If you’re gonna go to hell, you want your best friend to have your back, and that’s exactly the premise of Afterparty by Night School Studios.
Lola and Milo are best buds, ready to escape the study-party lifestyle and all the tools that populate it at their requisite graduation bash, torn whether they pound back drinks and give it one last hurrah, or sail above it all and be the adults they plan to be. Before sufficient time to get so much as a buzz on though, they find themselves inexplicably in Hell.
Their after-hours party skills (or lack thereof) come into play when the shift-whistle blows during their judgment. Closing time is closing time, and it’s now happy hour. The denizens of Hell take their leisure time very seriously, Milo and Lola are encouraged to spend the night enjoying the city until the daily grind resumes, “…don’t worry. You’ll be having maggots forced up your nose soon enough.”
Thus begins Afterparty by Night School Studios. Like the fascinating Oxenfree, the main gameplay consists of conversation choices which are frequently offered while conversations are playing out. Not saying anything is just as legitimate as knowing when to jump in and contribute or interrupt. Usually, it will just stem the steady flow of hilarious patter by a well-chosen voice cast (I would listen to Ashly Burch read the phone book if she recorded it) but the timing of the interjection might alter the flow of events as well.
The other gameplay mechanic is drinking. Getting liquored up offers you a third dialogue choice from your usual two, and the type of cocktail, as well as how much and how fast you drink will also affect the content and tone of the choice. There are some hardcore cocktails in the Underworld: drinking “The Great Emathian” is liquid courage. A “Bloody Stool” sounds hideous but buffs the flirtatious nature of your speech.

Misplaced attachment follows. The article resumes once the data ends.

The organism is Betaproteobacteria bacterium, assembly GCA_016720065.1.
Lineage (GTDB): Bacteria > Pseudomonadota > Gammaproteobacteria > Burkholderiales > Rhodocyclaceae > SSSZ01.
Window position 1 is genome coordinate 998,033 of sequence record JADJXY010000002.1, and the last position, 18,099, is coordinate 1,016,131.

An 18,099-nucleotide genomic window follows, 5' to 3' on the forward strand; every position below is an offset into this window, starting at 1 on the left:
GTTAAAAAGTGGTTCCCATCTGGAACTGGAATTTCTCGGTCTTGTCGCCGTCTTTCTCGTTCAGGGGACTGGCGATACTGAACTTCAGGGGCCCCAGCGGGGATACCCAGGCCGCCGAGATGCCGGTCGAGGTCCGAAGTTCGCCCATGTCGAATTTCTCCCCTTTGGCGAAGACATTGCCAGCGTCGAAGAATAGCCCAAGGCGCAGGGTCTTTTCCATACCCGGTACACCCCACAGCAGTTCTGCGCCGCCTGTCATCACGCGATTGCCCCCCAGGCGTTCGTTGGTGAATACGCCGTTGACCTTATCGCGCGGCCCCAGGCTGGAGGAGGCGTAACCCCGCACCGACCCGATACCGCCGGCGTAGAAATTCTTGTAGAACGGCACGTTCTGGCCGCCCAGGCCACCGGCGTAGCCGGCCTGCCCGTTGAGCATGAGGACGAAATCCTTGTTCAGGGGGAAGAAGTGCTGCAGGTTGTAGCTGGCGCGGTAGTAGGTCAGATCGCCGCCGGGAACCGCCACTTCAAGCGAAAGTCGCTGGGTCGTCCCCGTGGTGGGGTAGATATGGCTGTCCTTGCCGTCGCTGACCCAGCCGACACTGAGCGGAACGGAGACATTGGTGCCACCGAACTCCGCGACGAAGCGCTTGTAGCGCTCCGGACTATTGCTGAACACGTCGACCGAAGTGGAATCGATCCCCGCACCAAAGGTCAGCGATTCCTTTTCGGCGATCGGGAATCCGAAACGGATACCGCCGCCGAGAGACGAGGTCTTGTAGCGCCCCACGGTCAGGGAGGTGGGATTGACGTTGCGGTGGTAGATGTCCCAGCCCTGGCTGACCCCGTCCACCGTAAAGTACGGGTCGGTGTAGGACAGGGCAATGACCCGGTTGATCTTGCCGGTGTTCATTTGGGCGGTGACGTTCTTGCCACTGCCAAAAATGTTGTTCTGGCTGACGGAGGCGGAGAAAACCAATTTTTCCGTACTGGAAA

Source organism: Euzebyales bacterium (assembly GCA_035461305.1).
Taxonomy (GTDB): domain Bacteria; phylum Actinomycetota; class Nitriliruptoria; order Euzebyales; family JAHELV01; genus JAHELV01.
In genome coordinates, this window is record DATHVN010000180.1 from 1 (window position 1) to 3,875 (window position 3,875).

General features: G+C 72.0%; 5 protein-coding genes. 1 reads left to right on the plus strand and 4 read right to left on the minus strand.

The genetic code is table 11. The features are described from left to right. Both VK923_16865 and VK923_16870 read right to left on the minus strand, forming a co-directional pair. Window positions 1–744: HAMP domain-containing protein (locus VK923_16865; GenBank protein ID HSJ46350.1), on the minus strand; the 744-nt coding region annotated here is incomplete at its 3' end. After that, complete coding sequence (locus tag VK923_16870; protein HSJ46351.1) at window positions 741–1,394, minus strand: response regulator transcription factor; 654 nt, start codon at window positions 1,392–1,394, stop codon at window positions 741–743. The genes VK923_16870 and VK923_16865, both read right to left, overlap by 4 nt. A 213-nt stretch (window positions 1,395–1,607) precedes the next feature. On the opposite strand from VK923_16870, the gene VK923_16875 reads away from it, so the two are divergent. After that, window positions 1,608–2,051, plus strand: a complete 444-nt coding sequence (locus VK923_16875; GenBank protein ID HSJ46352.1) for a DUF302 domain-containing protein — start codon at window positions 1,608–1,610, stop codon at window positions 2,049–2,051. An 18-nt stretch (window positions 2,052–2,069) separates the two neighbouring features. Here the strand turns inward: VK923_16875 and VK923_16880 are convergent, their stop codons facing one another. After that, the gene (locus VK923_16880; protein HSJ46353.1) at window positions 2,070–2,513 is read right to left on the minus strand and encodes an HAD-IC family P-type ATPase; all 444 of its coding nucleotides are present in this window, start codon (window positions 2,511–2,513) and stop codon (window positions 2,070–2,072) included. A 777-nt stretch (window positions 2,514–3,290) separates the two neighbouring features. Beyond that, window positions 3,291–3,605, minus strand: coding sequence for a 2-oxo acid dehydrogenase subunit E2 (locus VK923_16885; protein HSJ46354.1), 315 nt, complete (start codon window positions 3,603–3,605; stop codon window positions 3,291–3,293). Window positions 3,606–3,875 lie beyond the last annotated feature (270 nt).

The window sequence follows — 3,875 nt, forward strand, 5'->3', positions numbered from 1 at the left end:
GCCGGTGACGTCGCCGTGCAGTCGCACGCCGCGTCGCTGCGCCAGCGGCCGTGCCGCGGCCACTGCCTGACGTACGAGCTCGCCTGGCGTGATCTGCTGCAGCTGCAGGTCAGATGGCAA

The dialogue is appropriately filthy and mature, but hilariously so - “Marcy, your tits will be consumed by snapping turtles, only for them to re-grow larger every day…” "But we only robbed Jewish liquor stores!" - the visuals rival some of the best of Lucasarts design and lighting aesthetic; bars are dim and hazy, Hell is purplish-red gothic fantasy rockscapes and nightspots which are convincingly designed, and cartoonish demons glow from within while trash-talking your beer pong skills.
I’m having a blast, and it’s awesome to see IF-style choice-based conversation be used so prominently in such a unique way.